Nov. 13PULLMAN — “Within the Silence,” (pictured) an account of Japanese American internment during World War II, will be presented by Living Voices at 7:30 tonight in Daggy Hall’s Jones Theatre at Washington State University here.
This solo performance is told through the eyes of Emiko Yamada, a teenage girl growing up in Seattle when, in 1942, thousands of Americans of Japanese descent are sent to “relocation centers.” The Yamadas must abandon their home and go to the Minidoka Relocation Center near Twin Falls, Idaho.
Tickets cost $10 regular price with $8 for ages 60 and older and $5 for non-WSU students and youth. Tickets are free for WSU students but are available only in advance at the Beasley Coliseum ticket office).
Reserved seating tickets are available at TicketsWest outlets, including online at TicketsWest.com, by phone at (800)-325-SEAT and in person at the Beasley ticket office (open from 10 a.m.-2 p.m. weekdays) and the Lewiston Rosauers. Same-day tickets will be available at the Daggy Hall box office beginning two hours before the performance.
“Within the Silence,” recommended for ages 9 and older, was written by Ken Mochizuki and coproduced by Seattle’s Wing Luke Museum of the Asian Pacific American Experience.
Living Voices is a nationally touring educational theater.
PULLMAN — Scenes from four operas will be staged at 8 tonight in Bryan Hall here by the Washington State University Opera Workshop.
The free event is titled “A Magical Evening of Opera” and is directed by Julie Anne Wieck and accompanied by Karen Savage. It will include parts from the baroque opera, “Dido and Aeneas,” by Henry Purcell; “Bastien und Bastienne” and “Cosi fan tutte” by Wolfgang Amadeus Mozart; and Gaetano Donizetti’s romantic opera, “The Elixir of Love.”
LEWISTON – Craig Whitcomb of Lewiston will attend a reception opening an exhibit of his artwork in a multi-media retrospective of the award-winning artist’s work from 5 to 7 tonight at the Lewis-Clark State College Center for Arts & History here.
The exhibit, titled “Je dis toujours la verite… pas toute. (I always tell the truth… not all),” will continue through Jan. 10.
Whitcomb is a multi-media artist who works in watercolor, graphite, pastel, acrylic and colored pencil, and his art reflects his many world travels, according to a news release. He recently served as the curator of the Valley Art Center in Clarkston and has exhibited his works at many venues including the Wenaha Gallery in Dayton, Wash.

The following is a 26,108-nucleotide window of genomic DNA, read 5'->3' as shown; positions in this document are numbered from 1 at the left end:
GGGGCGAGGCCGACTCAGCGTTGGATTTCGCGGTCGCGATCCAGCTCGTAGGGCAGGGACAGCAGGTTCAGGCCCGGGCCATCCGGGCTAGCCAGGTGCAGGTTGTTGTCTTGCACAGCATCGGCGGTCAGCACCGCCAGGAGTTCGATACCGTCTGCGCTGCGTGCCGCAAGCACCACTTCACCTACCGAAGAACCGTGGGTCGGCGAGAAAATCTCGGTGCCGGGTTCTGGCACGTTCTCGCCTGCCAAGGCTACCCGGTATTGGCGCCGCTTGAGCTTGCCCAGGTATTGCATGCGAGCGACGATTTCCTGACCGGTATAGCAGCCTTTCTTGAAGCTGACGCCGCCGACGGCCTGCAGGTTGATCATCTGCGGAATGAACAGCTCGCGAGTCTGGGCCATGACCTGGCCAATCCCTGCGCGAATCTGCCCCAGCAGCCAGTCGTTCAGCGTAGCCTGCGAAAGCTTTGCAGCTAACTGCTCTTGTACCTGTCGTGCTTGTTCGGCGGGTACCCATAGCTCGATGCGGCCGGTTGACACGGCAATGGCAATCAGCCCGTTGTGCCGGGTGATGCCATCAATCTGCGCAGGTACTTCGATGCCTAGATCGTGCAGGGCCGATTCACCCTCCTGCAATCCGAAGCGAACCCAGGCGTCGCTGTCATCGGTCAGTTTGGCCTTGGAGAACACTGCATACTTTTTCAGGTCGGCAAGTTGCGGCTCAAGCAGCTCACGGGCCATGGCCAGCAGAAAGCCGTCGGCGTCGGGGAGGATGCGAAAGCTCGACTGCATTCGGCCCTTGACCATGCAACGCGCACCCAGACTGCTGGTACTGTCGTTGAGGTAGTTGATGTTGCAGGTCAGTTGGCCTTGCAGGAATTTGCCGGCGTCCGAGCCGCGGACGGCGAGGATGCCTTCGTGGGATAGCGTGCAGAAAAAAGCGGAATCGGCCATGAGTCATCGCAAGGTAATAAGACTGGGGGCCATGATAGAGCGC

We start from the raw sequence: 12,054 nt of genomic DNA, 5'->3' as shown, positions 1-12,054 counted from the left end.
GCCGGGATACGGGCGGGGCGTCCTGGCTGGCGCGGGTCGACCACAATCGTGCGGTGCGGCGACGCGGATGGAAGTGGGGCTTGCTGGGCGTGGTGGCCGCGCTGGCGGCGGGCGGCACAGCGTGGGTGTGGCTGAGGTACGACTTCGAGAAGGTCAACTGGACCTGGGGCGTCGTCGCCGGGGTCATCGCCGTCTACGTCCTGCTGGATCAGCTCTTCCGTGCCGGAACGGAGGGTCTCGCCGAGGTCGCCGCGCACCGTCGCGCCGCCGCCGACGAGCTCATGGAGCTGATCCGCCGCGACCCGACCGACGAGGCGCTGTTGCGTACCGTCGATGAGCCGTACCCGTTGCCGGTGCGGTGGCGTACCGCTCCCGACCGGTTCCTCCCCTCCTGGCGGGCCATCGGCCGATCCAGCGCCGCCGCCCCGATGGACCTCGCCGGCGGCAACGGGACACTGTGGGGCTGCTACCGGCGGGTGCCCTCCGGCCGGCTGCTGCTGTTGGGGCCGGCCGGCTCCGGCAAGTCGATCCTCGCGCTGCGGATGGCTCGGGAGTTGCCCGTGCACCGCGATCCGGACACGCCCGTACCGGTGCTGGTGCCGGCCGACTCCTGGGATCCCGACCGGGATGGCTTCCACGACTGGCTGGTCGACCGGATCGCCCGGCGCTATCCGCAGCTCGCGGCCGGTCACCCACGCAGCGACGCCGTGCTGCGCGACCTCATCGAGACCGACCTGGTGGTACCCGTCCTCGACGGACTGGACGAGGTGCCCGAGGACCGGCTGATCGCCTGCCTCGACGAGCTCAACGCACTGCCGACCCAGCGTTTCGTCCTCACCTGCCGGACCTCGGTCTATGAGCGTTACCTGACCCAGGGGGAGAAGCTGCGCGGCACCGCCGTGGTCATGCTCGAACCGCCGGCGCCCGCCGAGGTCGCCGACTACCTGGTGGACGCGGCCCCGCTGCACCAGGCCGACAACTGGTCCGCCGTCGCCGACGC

The gallery is at 415 Main St., and hours are 11 a.m. to 4 p.m. Monday through Saturday. Admission is free but donations are welcome.
MOSCOW — Gefilte Trout, a band specializing in eastern European folk music, will perform at a CD release party from 7 to 9 p.m. Friday at One World Cafe here, 533 S. Main St.
The CD is titled “Moscow Klezmer.”
The band will perform a free concert that will include klezmer, gypsy, and ladino (Judeo-Spanish) music with their CD available for purchase.
Band members are Mary Donohoe (vocals and percussion), Bill Voxman (clarinet), Bill Thomson (mandolin), Bill Thompson (guitar), Greg Donohoe (bass), all of Moscow, and Carla Chandler-violin of Pullman.
COLTON — The 14th annual Wine & Brew Tasting at Guardian Angel-St. Boniface School here will be from 6 to 10:30 p.m. Saturday.
The evening includes six tastes of wine all from the Northwest or three microbrews. Heavy hor d’oeuvres and desserts will also be served throughout the evening, which also features a dollar auction starting at 8 p.m. and a silent auction which closes 15 minutes after the dollar auction ends.
The event benefits the school, 306 Steptoe St., and students. Tickets are $25 each and may be purchased online at www.gasbschool.org.
Additional information is available by calling the school at (509) 229-3579 or emailing GASBschool@colton-wa.com.
TROY — Dan Crandall, past director of the Latah County Historical Society, will give a free talk about the Civilian Conservation Corps in Latah County at 6 p.m. Wednesday at the Troy Library.
Creation of the CCC was one of the most popular programs of President Franklin Roosevelt’s New Deal and was in existence from 1933 to 1942. The CCC put 3 million young men to work in camps across America during the height of the Great Depression and Latah County was the site of many CCC camps.
A photographic exhibit about the CCC in Latah County will be on display at the Troy Library through Wednesday.